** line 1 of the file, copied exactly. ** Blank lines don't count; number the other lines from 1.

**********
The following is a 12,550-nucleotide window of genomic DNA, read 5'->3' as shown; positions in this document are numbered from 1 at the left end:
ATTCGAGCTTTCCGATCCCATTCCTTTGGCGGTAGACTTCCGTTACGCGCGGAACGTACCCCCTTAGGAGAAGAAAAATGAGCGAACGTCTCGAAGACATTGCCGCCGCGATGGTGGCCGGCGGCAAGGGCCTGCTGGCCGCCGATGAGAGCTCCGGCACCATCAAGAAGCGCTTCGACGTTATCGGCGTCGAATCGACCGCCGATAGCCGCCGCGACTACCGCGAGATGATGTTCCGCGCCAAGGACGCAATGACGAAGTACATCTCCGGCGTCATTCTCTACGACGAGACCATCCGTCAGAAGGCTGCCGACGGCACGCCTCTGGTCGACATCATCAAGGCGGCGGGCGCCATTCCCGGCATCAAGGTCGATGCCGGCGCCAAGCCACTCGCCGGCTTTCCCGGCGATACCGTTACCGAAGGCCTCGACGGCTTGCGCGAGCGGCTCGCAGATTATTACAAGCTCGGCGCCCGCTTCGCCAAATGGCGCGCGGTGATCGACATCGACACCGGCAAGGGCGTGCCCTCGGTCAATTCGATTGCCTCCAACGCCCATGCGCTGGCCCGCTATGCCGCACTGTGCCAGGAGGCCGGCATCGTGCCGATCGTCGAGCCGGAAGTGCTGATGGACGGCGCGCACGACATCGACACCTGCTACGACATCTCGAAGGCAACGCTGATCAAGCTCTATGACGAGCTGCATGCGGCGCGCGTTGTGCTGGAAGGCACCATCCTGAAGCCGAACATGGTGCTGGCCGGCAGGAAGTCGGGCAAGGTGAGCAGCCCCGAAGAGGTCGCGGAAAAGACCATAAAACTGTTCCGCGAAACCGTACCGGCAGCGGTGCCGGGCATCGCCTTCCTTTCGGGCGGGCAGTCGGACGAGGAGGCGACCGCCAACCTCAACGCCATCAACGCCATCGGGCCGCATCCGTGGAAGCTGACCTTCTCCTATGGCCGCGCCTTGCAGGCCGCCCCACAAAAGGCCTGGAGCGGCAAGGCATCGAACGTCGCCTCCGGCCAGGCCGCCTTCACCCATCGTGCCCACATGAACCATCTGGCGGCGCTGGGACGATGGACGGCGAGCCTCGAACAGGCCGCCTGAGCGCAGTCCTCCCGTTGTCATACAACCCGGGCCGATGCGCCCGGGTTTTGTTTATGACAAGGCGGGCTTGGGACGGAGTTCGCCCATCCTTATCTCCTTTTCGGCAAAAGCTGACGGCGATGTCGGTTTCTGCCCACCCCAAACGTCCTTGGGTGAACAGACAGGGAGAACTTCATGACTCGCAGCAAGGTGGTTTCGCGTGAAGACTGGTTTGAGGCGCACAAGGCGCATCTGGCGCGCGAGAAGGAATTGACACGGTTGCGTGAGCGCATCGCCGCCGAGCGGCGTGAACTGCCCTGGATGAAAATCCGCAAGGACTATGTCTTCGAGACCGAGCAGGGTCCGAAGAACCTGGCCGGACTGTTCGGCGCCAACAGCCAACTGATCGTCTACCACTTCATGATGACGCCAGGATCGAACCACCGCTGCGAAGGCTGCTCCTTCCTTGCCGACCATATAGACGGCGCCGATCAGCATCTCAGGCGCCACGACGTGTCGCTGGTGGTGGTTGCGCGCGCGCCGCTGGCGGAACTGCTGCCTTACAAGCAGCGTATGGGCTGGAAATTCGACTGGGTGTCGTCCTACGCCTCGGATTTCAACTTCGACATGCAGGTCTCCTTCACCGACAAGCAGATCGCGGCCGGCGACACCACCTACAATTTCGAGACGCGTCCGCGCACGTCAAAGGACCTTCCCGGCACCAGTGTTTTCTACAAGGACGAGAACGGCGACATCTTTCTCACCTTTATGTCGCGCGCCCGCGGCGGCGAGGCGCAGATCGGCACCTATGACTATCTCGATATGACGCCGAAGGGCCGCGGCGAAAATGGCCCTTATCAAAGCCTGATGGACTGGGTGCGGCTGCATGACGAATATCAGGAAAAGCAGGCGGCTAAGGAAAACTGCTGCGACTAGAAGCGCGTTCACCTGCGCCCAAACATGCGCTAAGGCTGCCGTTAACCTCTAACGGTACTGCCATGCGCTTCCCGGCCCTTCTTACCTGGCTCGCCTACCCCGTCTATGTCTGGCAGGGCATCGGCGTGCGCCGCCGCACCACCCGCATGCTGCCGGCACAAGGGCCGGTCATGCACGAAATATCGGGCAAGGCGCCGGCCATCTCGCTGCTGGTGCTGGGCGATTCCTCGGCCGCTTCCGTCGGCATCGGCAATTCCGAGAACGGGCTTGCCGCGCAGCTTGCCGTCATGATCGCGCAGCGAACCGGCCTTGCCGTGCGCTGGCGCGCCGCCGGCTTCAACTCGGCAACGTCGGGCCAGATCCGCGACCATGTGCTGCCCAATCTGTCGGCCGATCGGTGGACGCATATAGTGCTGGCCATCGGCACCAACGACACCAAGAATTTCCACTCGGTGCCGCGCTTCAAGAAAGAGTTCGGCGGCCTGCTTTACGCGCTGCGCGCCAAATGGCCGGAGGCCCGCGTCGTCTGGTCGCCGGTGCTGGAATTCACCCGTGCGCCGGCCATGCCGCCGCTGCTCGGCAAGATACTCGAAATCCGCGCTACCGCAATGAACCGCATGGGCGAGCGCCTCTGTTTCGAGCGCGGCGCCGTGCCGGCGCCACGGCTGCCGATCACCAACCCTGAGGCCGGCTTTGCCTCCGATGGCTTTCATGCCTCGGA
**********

The following is a 12,550-nucleotide window of genomic DNA, read 5'->3' as shown; positions in this document are numbered from 1 at the left end: